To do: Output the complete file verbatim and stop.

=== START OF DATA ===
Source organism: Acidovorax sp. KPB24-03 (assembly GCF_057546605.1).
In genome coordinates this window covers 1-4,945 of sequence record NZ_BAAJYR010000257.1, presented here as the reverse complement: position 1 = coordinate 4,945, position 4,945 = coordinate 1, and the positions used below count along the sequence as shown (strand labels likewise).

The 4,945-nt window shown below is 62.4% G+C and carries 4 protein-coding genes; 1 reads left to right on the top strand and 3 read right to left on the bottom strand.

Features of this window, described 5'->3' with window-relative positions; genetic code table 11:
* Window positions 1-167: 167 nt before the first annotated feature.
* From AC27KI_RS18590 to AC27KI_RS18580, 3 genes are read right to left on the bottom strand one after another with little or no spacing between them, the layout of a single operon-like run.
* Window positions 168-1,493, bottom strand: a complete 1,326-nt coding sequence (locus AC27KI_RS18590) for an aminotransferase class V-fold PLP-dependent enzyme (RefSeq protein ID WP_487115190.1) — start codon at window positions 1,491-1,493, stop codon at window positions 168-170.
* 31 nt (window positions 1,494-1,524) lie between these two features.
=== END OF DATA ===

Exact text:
Source organism: Acidovorax sp. KPB24-03 (assembly GCF_057546605.1).
In genome coordinates this window covers 1-4,945 of sequence record NZ_BAAJYR010000257.1, presented here as the reverse complement: position 1 = coordinate 4,945, position 4,945 = coordinate 1, and the positions used below count along the sequence as shown (strand labels likewise).

The 4,945-nt window shown below is 62.4% G+C and carries 4 protein-coding genes; 1 reads left to right on the top strand and 3 read right to left on the bottom strand.

Features of this window, described 5'->3' with window-relative positions; genetic code table 11:
* Window positions 1-167: 167 nt before the first annotated feature.
* From AC27KI_RS18590 to AC27KI_RS18580, 3 genes are read right to left on the bottom strand one after another with little or no spacing between them, the layout of a single operon-like run.
* Window positions 168-1,493, bottom strand: a complete 1,326-nt coding sequence (locus AC27KI_RS18590) for an aminotransferase class V-fold PLP-dependent enzyme (RefSeq protein ID WP_487115190.1) — start codon at window positions 1,491-1,493, stop codon at window positions 168-170.
* 31 nt (window positions 1,494-1,524) lie between these two features.